A Guide to Practicing Mindfulness with Your Kids 1



What Is Mindfulness?

A Guide to Practicing Mindfulness with Your Kids

Today, children face numerous stressors that affect their mental health and well-being. Recent data shows more than 20% of children worldwide struggle with anxiety. 

As a parent or caregiver, it may be hard to help your kid navigate these feelings and develop practical skills to manage their emotions.

Luckily, through mindfulness activities, you can help your child be aware of their thoughts and feelings and promote their mental health. This article explores mindfulness, its importance, and how to incorporate it into your child’s daily routine.

Mindfulness is the practice of quietly concentrating on your consciousness at the present moment over and over again. The practice involves centering on sensations to root yourself in your body in the here and now.

Mindfulness promotes awareness of what’s happening in every present moment. It also involves acknowledging your thoughts, feelings, and sensations without judging them. When you practice mindfulness, your thoughts adjust to what’s currently happening rather than thinking of the past and the future.

Like adults, kids are easily distracted by past events or worried about something that might happen in the future. As a result, they may have challenges controlling their behaviors and managing their emotions. That’s where mindfulness comes in; it helps them appreciate their feelings, allowing them to think more clearly. 

While practicing mindfulness benefits your kid in creating awareness of the present, it also helps the parents. As you practice with your child, mindfulness allows you to relax, deal with stress, and enhance happiness.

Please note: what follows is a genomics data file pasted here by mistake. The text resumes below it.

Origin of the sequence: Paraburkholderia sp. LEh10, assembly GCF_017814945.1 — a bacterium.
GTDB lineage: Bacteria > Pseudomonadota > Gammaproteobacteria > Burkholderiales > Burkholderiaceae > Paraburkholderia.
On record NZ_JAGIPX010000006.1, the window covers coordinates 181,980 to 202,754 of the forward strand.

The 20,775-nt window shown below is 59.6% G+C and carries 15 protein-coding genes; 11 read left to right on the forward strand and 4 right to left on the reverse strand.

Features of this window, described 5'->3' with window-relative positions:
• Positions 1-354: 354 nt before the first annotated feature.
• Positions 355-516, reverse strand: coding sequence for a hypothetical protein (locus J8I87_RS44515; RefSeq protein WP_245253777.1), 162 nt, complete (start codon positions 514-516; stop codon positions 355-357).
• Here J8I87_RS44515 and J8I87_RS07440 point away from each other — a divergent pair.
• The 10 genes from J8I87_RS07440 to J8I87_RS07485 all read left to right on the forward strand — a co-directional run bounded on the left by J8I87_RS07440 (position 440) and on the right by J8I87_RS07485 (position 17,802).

In a nutshell, practicing mindfulness with your kids aims at the following:
  • Cultivating awareness
  • Creating attention to current occurrences
  • Building a curious, non-judgmental, and kind attitude

What Are the Basic Principles of Mindfulness?
The following principles help to cultivate awareness of the present moment and calm the mind. In addition, utilizing them when teaching mindfulness to your children helps with achieving the desired results.

1. Non-Judgment
As you begin teaching mindfulness to your kids, they start paying attention to their mental habits and how distracted they are. Also, as they shift their mind, they’ll realize how often they judge their experiences in daily life. At times, they may develop thoughts unrelated to the task at hand; don’t judge them for not focusing. Instead, help them appreciate that their mind has wandered, and they’ll be able to focus in due time.

2. Patience
Mindfulness takes time. Therefore, you should recognize and accept that things will unfold at the right time. Also, allow some time for your child to master mindfulness and observe what happens in the present. Patience is also a vital tool if your child’s mind is wandering.

3. Creating a Beginner’s Mind
Help your child view things from a fresh perspective as if it’s their first time. Don’t let their past experiences and beliefs prevent them from seeing things in the present moment. Instead, create new opportunities for learning and exploring new things without any attached assumptions.

4. Trust
Trust in your kid’s feelings, beliefs, decisions, and capabilities. Be confident that things will eventually work out, and appreciate the support and guidance they receive from others.

5. Non-striving
This principle involves taking pauses from the urge to achieve specific goals. In other words, it’s about letting things be as they are while you remain as you are. So, allow your kids to be who they are and have what they have instead of continuously wanting more.

6. Acceptance
It involves acknowledging the current situation without a desire to change it. Allowing your child to accept the present moment without wishing to change helps create awareness of what they’re experiencing.

7. Letting Go
Your child might get stuck to a specific incident or experience during mindfulness. So, help them release any attachments to thoughts and overcome past events.

8. Presence
Mindfulness involves being present in the here and now. Helping you child to focus on things in their current environment can reduce thoughts related to the past or future, which tend to cause emotions such as anger, worry, and sadness.

Courtesy of Grow Therapy

Grow Therapy believes everyone deserves access to affordable therapy, no matter who you are or where you’re at on your mental health journey. We're here to help you learn, heal, and grow by providing you with resources and connecting you with therapists who fit your needs.



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